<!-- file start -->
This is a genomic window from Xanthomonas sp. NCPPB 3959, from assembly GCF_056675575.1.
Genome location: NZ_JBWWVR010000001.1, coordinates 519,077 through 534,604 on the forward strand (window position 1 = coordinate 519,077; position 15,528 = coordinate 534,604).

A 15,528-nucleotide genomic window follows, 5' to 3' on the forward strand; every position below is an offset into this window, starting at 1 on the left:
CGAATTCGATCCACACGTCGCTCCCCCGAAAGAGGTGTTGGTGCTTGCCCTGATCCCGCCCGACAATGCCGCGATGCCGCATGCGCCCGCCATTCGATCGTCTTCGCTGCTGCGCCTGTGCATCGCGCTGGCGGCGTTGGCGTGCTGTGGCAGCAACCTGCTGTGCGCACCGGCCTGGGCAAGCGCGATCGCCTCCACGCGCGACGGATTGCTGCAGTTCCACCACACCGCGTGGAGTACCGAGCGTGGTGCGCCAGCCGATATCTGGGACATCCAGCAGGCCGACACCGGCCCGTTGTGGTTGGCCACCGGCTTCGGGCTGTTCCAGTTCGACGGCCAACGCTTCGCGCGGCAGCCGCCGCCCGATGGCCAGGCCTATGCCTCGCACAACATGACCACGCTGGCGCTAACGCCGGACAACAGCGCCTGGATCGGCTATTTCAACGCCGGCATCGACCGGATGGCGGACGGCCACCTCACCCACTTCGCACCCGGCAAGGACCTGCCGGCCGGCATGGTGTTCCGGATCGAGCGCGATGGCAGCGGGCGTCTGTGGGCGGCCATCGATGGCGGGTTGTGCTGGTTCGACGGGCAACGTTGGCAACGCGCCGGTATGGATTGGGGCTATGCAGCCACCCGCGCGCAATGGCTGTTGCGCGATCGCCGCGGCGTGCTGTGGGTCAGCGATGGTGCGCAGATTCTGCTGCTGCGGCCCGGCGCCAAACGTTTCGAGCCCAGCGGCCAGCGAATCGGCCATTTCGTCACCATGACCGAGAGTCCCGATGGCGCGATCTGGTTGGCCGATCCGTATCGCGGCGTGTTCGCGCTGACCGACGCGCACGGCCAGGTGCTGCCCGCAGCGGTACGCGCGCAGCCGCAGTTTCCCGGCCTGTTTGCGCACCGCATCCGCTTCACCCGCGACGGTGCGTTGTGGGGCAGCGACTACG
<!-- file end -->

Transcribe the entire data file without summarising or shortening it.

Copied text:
This is a genomic window from Xanthomonas sp. NCPPB 3959, from assembly GCF_056675575.1.
Genome location: NZ_JBWWVR010000001.1, coordinates 519,077 through 534,604 on the forward strand (window position 1 = coordinate 519,077; position 15,528 = coordinate 534,604).

A 15,528-nucleotide genomic window follows, 5' to 3' on the forward strand; every position below is an offset into this window, starting at 1 on the left:
CGAATTCGATCCACACGTCGCTCCCCCGAAAGAGGTGTTGGTGCTTGCCCTGATCCCGCCCGACAATGCCGCGATGCCGCATGCGCCCGCCATTCGATCGTCTTCGCTGCTGCGCCTGTGCATCGCGCTGGCGGCGTTGGCGTGCTGTGGCAGCAACCTGCTGTGCGCACCGGCCTGGGCAAGCGCGATCGCCTCCACGCGCGACGGATTGCTGCAGTTCCACCACACCGCGTGGAGTACCGAGCGTGGTGCGCCAGCCGATATCTGGGACATCCAGCAGGCCGACACCGGCCCGTTGTGGTTGGCCACCGGCTTCGGGCTGTTCCAGTTCGACGGCCAACGCTTCGCGCGGCAGCCGCCGCCCGATGGCCAGGCCTATGCCTCGCACAACATGACCACGCTGGCGCTAACGCCGGACAACAGCGCCTGGATCGGCTATTTCAACGCCGGCATCGACCGGATGGCGGACGGCCACCTCACCCACTTCGCACCCGGCAAGGACCTGCCGGCCGGCATGGTGTTCCGGATCGAGCGCGATGGCAGCGGGCGTCTGTGGGCGGCCATCGATGGCGGGTTGTGCTGGTTCGACGGGCAACGTTGGCAACGCGCCGGTATGGATTGGGGCTATGCAGCCACCCGCGCGCAATGGCTGTTGCGCGATCGCCGCGGCGTGCTGTGGGTCAGCGATGGTGCGCAGATTCTGCTGCTGCGGCCCGGCGCCAAACGTTTCGAGCCCAGCGGCCAGCGAATCGGCCATTTCGTCACCATGACCGAGAGTCCCGATGGCGCGATCTGGTTGGCCGATCCGTATCGCGGCGTGTTCGCGCTGACCGACGCGCACGGCCAGGTGCTGCCCGCAGCGGTACGCGCGCAGCCGCAGTTTCCCGGCCTGTTTGCGCACCGCATCCGCTTCACCCGCGACGGTGCGTTGTGGGGCAGCGACTACG